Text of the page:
Process and Precedent: The Twin Pillars of Governance
Ariel Hill-Davis is a Republican from Pennsylvania who currently resides in Washington D.C. Ariel serves as Director of Industry Affairs for a trade association, working on legislative and regulatory issues that impact the mining industry.
Along with maintaining public trust in our democratic institutions, process and precedent are the most important components of a functioning government. In fact, we are witnessing this relationship as our national representatives debate the future of American healthcare. Process and precedent are intractably tied together, both creating and reinforcing each other. If process is the framework of rules guiding the drafting and passage of legislation and regulation, then precedent is the expectation that our government officials will follow these rules. Precedent, particularly non-legally binding precedent, creates a normalcy and consistency of working order, regardless of which party is currently running the show. The legislative process safeguards precedent and, when the government is functioning well, allows for open debate and intra/inter-party collaboration.
Of course, the problem with precedent is that new rules can be established depending on individuals’ or parties’ willingness to break with tradition and the standard process to consolidate or exploit a recent political windfall. One simple example of this problem is governance through Executive Order, which bypasses the legislative process in its entirety. Democrats and Republicans alike are on record praising their party’s President for utilizing Executive Orders while claiming the same actions from the opposing party’s President are tyrannical overreach of Executive Branch authority. This disregard for process and precedent, along with its inherent hypocrisy, is corrosive to professional and public trust in elected officials and Congress on the whole.
The Republican-led process to repeal and replace “Obamacare” is substantially more damaging to our institutions. The American public has had a front row seat to the breakdown of normal operating process and precedent by watching the drafting and passage of a Republican health care bill. In the name of repealing “Obamacare”, Republicans in both the House and the Senate are on record participating in legislative practices they railed against during the 2010 drafting and passage of “Obamacare”. Not only does this reinforce distrust of Congress, but it also is setting a precedent that Democrats could feel free (or pressured) to follow when they retake the majority at some point in the future.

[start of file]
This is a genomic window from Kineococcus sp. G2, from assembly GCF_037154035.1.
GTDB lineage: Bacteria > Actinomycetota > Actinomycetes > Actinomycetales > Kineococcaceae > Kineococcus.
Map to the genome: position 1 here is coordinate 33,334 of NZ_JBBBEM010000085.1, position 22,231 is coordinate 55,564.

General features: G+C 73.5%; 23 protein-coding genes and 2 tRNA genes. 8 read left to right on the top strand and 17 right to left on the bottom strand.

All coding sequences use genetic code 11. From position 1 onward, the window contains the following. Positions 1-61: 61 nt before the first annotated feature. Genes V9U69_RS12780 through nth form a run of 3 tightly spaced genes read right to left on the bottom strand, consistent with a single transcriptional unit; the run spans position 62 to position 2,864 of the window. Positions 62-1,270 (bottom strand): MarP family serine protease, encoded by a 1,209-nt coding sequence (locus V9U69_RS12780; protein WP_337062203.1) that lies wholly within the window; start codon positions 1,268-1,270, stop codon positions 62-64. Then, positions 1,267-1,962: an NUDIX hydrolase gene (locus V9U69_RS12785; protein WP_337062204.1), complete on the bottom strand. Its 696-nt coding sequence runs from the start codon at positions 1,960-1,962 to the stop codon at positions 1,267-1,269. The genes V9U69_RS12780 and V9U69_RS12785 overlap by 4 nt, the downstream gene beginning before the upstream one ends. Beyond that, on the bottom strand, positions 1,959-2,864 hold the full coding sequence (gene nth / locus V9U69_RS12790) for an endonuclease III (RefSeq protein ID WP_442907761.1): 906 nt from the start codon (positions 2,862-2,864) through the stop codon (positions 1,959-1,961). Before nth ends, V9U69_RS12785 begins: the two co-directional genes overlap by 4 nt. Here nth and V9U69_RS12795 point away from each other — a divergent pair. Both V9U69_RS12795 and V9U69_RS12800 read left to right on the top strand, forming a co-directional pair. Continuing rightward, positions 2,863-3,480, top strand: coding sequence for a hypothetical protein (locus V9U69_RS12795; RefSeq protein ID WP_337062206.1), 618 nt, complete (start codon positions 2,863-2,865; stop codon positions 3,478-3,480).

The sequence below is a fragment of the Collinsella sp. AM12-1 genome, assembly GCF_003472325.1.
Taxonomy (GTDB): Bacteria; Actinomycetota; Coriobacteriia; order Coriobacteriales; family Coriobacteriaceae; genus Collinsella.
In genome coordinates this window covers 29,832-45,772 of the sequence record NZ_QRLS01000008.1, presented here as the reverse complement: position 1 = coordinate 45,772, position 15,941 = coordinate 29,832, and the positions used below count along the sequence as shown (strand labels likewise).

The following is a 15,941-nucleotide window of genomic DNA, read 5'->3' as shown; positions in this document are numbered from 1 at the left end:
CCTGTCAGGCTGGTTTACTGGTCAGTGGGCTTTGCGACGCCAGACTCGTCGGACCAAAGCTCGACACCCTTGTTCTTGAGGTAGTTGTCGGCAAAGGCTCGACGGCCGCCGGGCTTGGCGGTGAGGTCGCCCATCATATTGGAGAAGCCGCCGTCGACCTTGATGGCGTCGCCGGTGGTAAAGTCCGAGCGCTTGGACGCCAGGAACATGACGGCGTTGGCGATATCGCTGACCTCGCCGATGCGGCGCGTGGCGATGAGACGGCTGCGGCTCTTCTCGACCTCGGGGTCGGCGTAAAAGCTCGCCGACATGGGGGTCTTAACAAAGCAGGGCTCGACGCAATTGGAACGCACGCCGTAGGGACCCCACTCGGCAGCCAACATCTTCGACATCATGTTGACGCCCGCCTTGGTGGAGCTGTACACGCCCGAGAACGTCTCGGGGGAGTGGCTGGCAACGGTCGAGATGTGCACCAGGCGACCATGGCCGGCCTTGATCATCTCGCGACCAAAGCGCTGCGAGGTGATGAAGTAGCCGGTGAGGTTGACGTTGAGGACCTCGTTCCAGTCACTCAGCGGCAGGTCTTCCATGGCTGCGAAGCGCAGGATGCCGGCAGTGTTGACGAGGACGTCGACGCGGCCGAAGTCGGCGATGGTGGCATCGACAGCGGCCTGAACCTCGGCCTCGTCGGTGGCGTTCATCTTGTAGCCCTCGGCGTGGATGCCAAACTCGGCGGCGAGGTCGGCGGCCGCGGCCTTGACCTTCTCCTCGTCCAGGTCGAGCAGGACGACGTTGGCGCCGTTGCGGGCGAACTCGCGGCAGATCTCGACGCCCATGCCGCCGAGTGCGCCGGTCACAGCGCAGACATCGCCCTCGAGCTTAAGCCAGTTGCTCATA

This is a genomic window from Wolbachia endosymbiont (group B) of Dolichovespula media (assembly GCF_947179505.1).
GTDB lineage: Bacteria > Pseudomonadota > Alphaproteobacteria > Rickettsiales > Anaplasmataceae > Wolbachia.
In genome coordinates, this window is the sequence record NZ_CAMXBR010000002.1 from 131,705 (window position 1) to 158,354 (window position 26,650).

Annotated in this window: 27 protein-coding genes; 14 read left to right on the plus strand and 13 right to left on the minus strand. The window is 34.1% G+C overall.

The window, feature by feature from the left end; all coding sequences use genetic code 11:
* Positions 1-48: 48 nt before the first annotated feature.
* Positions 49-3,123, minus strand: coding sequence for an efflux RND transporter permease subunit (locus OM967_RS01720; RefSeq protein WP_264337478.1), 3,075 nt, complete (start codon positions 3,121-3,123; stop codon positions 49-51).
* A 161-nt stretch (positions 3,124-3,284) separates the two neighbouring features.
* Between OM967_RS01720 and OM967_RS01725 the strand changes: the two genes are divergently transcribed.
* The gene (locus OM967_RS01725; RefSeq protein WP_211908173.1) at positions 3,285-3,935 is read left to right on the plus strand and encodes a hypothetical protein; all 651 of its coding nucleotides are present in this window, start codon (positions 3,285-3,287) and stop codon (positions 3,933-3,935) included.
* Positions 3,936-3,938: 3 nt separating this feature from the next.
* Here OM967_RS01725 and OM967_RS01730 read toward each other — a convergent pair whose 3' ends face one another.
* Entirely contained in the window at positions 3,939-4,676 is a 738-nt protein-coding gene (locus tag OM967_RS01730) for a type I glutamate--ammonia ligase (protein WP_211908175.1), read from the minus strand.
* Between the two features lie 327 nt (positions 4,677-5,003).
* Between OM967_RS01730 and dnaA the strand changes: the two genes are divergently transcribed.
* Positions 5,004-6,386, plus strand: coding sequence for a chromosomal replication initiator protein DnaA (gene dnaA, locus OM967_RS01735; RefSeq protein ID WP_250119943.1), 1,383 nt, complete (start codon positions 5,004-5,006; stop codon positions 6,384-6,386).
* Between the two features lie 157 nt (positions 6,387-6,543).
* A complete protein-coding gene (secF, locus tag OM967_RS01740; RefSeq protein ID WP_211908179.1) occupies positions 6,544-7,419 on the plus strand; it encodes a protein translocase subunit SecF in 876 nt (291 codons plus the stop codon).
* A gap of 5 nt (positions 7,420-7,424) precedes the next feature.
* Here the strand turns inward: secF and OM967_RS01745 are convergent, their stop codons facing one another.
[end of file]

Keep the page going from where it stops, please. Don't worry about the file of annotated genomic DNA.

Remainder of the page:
Beginning with the Republican House American Healthcare Act of 2017 (H.R. 1628), the 2017 GOP has appeared to be motivated more by the goal of expedient bill passage than by crafting and passing good legislation. The initial votes in both the House and the Senate have been postponed because too few members of the GOP had read or even seen the bills to pass the legislation. While Senate Majority Leader Mitch McConnell drafted the Senate bill entirely behind closed doors, House Leader Paul Ryan forced a vote on the House version before the CBO released an updated score on the legislation. For a party that spent years decrying the Democrats for refusing to work with Republicans on legislation, it is shocking that current leadership is excluding not only Democrats, but also members of their own party from the legislative conversation. Quality legislation is not written in secret and passed without our Senators and Representatives having time to read, synthesize, and debate it. Concerns over the drafting and review process are merely compounded by the supposed “fiscally conservative” party proceeding without a CBO score or, as just happened with the Senate version, casting aspersions on the score the bill receives.
The GOP shouldn’t be looking to push through an ill-conceived or reviewed “fix” just to gain a political win. Healthcare in our country is a complex structure with myriad problems that need to be addressed through discourse and debate. Criticisms of the current system are warranted. However, excluding your own party members, not holding hearings on the drafts or allowing adequate time for review, and ignoring the outside input, ignores process and precedent in favor of politics. We should all ask ourselves what our governance will look like in the future if we do not ask our leaders to continue abiding by the established rules — especially when they stand to benefit by breaking with tried and true practices.